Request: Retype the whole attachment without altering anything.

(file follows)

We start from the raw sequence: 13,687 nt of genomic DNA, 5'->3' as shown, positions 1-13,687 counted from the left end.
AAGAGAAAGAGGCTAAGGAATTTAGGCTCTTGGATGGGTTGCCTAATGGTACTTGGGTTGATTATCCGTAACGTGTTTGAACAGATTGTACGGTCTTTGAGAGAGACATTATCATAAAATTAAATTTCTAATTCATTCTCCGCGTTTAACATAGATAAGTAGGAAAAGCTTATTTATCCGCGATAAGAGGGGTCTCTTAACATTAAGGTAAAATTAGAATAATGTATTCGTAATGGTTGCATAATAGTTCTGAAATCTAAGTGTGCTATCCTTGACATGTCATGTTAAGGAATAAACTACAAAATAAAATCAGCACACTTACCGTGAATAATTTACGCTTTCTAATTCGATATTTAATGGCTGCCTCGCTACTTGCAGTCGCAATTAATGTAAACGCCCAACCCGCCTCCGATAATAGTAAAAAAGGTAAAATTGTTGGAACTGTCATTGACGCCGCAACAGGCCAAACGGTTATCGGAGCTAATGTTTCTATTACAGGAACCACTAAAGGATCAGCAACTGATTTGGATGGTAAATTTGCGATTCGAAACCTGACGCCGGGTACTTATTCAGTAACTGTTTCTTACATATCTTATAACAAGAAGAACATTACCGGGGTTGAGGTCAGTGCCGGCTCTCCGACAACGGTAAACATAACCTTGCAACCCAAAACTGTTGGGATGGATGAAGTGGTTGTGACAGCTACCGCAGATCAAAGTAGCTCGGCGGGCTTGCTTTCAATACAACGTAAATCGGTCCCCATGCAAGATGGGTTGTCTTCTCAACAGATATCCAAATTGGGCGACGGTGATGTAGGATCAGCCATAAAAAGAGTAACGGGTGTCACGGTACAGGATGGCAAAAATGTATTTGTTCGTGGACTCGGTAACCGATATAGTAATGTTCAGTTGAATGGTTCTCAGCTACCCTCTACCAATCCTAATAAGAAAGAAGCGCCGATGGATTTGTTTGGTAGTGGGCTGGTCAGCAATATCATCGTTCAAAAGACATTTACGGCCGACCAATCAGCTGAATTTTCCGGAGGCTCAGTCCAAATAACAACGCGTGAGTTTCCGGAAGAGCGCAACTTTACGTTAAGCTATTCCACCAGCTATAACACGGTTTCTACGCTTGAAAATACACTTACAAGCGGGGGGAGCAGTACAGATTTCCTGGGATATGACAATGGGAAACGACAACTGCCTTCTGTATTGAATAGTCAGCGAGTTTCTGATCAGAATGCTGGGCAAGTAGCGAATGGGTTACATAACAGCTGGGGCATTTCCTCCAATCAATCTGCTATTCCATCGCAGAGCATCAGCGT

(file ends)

We start from the raw sequence: 13,687 nt of genomic DNA, 5'->3' as shown, positions 1-13,687 counted from the left end.
AAGAGAAAGAGGCTAAGGAATTTAGGCTCTTGGATGGGTTGCCTAATGGTACTTGGGTTGATTATCCGTAACGTGTTTGAACAGATTGTACGGTCTTTGAGAGAGACATTATCATAAAATTAAATTTCTAATTCATTCTCCGCGTTTAACATAGATAAGTAGGAAAAGCTTATTTATCCGCGATAAGAGGGGTCTCTTAACATTAAGGTAAAATTAGAATAATGTATTCGTAATGGTTGCATAATAGTTCTGAAATCTAAGTGTGCTATCCTTGACATGTCATGTTAAGGAATAAACTACAAAATAAAATCAGCACACTTACCGTGAATAATTTACGCTTTCTAATTCGATATTTAATGGCTGCCTCGCTACTTGCAGTCGCAATTAATGTAAACGCCCAACCCGCCTCCGATAATAGTAAAAAAGGTAAAATTGTTGGAACTGTCATTGACGCCGCAACAGGCCAAACGGTTATCGGAGCTAATGTTTCTATTACAGGAACCACTAAAGGATCAGCAACTGATTTGGATGGTAAATTTGCGATTCGAAACCTGACGCCGGGTACTTATTCAGTAACTGTTTCTTACATATCTTATAACAAGAAGAACATTACCGGGGTTGAGGTCAGTGCCGGCTCTCCGACAACGGTAAACATAACCTTGCAACCCAAAACTGTTGGGATGGATGAAGTGGTTGTGACAGCTACCGCAGATCAAAGTAGCTCGGCGGGCTTGCTTTCAATACAACGTAAATCGGTCCCCATGCAAGATGGGTTGTCTTCTCAACAGATATCCAAATTGGGCGACGGTGATGTAGGATCAGCCATAAAAAGAGTAACGGGTGTCACGGTACAGGATGGCAAAAATGTATTTGTTCGTGGACTCGGTAACCGATATAGTAATGTTCAGTTGAATGGTTCTCAGCTACCCTCTACCAATCCTAATAAGAAAGAAGCGCCGATGGATTTGTTTGGTAGTGGGCTGGTCAGCAATATCATCGTTCAAAAGACATTTACGGCCGACCAATCAGCTGAATTTTCCGGAGGCTCAGTCCAAATAACAACGCGTGAGTTTCCGGAAGAGCGCAACTTTACGTTAAGCTATTCCACCAGCTATAACACGGTTTCTACGCTTGAAAATACACTTACAAGCGGGGGGAGCAGTACAGATTTCCTGGGATATGACAATGGGAAACGACAACTGCCTTCTGTATTGAATAGTCAGCGAGTTTCTGATCAGAATGCTGGGCAAGTAGCGAATGGGTTACATAACAGCTGGGGCATTTCCTCCAATCAATCTGCTATTCCATCGCAGAGCATCAGCGT